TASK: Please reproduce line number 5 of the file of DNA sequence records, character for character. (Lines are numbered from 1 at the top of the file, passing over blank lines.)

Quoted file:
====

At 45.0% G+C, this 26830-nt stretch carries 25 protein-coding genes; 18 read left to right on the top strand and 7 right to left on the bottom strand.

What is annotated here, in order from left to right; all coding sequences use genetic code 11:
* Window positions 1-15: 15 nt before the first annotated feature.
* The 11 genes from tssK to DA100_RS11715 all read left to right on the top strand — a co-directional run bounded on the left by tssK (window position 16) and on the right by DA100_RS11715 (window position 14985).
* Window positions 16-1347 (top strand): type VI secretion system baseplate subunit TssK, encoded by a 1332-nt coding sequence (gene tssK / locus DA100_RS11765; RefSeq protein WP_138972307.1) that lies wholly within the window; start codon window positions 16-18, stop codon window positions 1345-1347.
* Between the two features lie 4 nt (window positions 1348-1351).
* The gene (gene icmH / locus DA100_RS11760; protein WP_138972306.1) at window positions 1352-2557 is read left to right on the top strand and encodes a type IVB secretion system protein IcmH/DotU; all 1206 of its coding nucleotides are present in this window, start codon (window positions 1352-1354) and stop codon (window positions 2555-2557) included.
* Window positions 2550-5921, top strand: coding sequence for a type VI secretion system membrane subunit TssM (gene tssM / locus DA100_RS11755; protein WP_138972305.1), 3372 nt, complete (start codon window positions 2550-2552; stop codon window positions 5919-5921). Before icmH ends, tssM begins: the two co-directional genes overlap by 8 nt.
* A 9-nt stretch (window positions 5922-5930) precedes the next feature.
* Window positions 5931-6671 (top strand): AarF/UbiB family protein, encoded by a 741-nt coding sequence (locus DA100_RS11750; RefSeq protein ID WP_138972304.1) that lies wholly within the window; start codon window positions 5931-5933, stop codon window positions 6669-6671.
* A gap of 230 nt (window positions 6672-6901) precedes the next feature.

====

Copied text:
* Window positions 16-1347 (top strand): type VI secretion system baseplate subunit TssK, encoded by a 1332-nt coding sequence (gene tssK / locus DA100_RS11765; RefSeq protein WP_138972307.1) that lies wholly within the window; start codon window positions 16-18, stop codon window positions 1345-1347.